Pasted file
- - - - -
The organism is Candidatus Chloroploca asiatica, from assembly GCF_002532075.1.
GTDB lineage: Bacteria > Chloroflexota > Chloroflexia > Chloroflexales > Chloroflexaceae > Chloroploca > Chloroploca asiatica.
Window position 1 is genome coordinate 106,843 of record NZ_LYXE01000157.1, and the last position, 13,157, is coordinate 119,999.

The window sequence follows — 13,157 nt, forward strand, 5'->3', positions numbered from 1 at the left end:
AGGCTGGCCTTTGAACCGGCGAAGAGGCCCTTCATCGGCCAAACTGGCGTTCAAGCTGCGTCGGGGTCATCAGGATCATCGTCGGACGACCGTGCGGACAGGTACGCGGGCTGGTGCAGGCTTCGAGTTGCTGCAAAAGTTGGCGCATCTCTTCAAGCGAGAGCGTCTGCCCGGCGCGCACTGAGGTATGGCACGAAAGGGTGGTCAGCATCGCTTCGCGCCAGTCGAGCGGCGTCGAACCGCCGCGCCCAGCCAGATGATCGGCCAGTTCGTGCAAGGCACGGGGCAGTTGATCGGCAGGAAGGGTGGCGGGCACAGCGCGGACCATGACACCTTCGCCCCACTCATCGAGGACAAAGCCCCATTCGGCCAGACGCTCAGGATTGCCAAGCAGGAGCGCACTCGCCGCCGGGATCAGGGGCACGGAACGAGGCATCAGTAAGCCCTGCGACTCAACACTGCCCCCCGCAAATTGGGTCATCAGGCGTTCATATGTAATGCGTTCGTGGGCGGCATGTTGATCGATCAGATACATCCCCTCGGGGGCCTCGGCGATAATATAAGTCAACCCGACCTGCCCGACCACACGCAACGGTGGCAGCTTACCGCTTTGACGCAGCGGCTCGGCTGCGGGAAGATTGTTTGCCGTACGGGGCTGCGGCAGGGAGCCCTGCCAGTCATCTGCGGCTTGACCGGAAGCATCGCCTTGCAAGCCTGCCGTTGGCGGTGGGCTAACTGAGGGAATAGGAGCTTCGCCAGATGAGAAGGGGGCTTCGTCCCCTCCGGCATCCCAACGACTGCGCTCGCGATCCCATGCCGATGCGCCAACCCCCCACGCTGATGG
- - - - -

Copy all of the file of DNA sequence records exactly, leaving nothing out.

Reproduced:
The organism is Candidatus Chloroploca asiatica, from assembly GCF_002532075.1.
GTDB lineage: Bacteria > Chloroflexota > Chloroflexia > Chloroflexales > Chloroflexaceae > Chloroploca > Chloroploca asiatica.
Window position 1 is genome coordinate 106,843 of record NZ_LYXE01000157.1, and the last position, 13,157, is coordinate 119,999.

The window sequence follows — 13,157 nt, forward strand, 5'->3', positions numbered from 1 at the left end:
AGGCTGGCCTTTGAACCGGCGAAGAGGCCCTTCATCGGCCAAACTGGCGTTCAAGCTGCGTCGGGGTCATCAGGATCATCGTCGGACGACCGTGCGGACAGGTACGCGGGCTGGTGCAGGCTTCGAGTTGCTGCAAAAGTTGGCGCATCTCTTCAAGCGAGAGCGTCTGCCCGGCGCGCACTGAGGTATGGCACGAAAGGGTGGTCAGCATCGCTTCGCGCCAGTCGAGCGGCGTCGAACCGCCGCGCCCAGCCAGATGATCGGCCAGTTCGTGCAAGGCACGGGGCAGTTGATCGGCAGGAAGGGTGGCGGGCACAGCGCGGACCATGACACCTTCGCCCCACTCATCGAGGACAAAGCCCCATTCGGCCAGACGCTCAGGATTGCCAAGCAGGAGCGCACTCGCCGCCGGGATCAGGGGCACGGAACGAGGCATCAGTAAGCCCTGCGACTCAACACTGCCCCCCGCAAATTGGGTCATCAGGCGTTCATATGTAATGCGTTCGTGGGCGGCATGTTGATCGATCAGATACATCCCCTCGGGGGCCTCGGCGATAATATAAGTCAACCCGACCTGCCCGACCACACGCAACGGTGGCAGCTTACCGCTTTGACGCAGCGGCTCGGCTGCGGGAAGATTGTTTGCCGTACGGGGCTGCGGCAGGGAGCCCTGCCAGTCATCTGCGGCTTGACCGGAAGCATCGCCTTGCAAGCCTGCCGTTGGCGGTGGGCTAACTGAGGGAATAGGAGCTTCGCCAGATGAGAAGGGGGCTTCGTCCCCTCCGGCATCCCAACGACTGCGCTCGCGATCCCATGCCGATGCGCCAACCCCCCACGCTGATGG